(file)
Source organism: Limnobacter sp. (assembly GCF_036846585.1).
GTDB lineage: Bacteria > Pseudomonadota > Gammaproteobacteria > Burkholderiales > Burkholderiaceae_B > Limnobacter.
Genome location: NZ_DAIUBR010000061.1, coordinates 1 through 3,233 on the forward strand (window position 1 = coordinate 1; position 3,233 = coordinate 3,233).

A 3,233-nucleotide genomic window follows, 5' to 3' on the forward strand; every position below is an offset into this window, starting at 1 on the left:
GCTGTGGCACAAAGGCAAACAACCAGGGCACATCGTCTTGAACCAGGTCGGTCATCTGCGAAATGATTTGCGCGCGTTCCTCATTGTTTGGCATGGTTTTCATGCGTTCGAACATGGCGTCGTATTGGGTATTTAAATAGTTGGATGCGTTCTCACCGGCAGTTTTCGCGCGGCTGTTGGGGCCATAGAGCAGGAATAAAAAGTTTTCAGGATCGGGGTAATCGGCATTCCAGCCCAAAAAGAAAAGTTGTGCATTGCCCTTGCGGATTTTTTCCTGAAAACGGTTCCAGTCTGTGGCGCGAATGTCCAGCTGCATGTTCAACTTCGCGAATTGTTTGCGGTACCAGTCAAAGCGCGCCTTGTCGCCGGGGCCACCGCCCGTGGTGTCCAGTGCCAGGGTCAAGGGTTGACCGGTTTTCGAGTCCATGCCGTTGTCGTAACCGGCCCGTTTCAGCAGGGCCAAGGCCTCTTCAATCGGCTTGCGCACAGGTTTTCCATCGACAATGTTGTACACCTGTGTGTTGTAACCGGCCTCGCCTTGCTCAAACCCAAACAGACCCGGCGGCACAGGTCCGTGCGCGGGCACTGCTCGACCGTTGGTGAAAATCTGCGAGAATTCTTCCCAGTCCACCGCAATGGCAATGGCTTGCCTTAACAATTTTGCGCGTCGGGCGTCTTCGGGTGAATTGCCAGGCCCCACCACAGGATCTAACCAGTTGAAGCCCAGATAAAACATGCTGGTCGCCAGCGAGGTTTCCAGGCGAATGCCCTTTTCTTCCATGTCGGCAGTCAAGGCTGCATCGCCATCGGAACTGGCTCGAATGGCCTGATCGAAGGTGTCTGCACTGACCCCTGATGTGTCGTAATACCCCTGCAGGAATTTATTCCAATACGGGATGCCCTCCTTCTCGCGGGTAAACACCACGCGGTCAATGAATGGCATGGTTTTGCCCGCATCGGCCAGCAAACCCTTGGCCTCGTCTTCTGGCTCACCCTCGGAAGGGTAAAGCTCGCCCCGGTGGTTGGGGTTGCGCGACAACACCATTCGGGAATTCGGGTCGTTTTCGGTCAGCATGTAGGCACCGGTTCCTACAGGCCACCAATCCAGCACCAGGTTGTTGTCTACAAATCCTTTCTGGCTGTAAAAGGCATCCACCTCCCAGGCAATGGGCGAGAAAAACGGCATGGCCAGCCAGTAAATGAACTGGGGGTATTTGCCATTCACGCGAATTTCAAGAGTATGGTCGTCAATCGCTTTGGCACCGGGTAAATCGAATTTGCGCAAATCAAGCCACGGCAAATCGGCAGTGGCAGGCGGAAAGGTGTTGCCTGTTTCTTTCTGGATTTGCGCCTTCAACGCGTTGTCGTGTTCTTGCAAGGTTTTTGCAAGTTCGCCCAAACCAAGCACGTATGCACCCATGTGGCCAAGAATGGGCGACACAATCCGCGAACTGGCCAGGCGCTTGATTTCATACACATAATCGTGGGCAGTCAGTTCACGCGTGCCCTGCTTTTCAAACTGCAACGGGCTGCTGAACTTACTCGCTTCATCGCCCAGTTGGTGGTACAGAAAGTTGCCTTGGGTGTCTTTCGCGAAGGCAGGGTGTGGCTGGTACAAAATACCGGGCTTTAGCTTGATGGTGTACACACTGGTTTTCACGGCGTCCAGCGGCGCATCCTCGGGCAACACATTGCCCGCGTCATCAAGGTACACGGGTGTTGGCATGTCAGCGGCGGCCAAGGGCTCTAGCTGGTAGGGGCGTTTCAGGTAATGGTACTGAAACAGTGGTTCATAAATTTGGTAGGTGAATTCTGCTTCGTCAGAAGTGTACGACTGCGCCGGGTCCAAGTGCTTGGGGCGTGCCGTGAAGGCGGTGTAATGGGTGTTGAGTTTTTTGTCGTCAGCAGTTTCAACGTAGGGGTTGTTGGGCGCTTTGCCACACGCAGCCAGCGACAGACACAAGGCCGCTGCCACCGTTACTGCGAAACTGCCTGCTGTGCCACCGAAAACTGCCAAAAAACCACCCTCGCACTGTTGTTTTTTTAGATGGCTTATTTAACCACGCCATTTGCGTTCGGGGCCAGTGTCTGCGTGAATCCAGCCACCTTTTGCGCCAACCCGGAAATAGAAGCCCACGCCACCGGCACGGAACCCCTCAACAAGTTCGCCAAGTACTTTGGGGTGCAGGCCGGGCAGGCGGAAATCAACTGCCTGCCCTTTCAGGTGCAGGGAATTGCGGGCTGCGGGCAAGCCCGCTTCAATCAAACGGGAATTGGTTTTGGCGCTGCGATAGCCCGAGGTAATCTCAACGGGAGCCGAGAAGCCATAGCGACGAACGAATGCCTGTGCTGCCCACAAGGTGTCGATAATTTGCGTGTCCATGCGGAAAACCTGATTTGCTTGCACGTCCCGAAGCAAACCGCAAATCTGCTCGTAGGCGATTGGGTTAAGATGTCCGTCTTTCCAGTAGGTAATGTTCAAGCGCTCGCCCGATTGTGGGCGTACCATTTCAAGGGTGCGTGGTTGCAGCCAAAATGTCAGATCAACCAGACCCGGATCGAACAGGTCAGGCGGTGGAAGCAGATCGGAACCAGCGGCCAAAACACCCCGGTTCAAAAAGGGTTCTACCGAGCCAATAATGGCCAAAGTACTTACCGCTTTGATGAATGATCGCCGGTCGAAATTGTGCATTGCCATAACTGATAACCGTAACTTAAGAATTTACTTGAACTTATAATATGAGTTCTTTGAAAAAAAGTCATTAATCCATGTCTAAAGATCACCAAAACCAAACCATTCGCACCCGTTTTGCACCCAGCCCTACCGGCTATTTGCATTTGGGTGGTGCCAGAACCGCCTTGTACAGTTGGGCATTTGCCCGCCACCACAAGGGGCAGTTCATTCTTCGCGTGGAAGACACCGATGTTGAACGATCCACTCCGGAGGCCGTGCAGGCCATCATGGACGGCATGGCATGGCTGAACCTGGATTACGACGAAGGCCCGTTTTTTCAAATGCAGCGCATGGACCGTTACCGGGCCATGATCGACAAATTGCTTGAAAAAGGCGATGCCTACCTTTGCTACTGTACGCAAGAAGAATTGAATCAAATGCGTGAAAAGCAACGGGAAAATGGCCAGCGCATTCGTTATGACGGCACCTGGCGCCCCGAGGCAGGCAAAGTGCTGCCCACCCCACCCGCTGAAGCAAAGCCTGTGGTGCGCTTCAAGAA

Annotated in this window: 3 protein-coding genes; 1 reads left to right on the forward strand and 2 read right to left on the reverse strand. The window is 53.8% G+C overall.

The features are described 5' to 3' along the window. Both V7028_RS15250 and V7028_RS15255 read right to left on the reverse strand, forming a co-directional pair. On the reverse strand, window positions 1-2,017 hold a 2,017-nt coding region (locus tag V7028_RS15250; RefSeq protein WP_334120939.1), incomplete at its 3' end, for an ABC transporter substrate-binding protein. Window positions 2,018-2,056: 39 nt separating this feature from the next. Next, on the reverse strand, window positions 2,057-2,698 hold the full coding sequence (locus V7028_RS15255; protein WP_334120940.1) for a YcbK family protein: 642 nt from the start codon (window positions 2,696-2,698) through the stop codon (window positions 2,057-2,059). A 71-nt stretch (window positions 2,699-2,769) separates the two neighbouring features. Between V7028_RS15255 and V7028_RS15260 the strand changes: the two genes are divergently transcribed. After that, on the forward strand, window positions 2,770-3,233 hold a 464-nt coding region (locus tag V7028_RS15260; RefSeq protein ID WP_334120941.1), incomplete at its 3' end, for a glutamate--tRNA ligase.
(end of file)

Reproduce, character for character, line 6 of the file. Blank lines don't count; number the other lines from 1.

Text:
Annotated in this window: 3 protein-coding genes; 1 reads left to right on the forward strand and 2 read right to left on the reverse strand. The window is 53.8% G+C overall.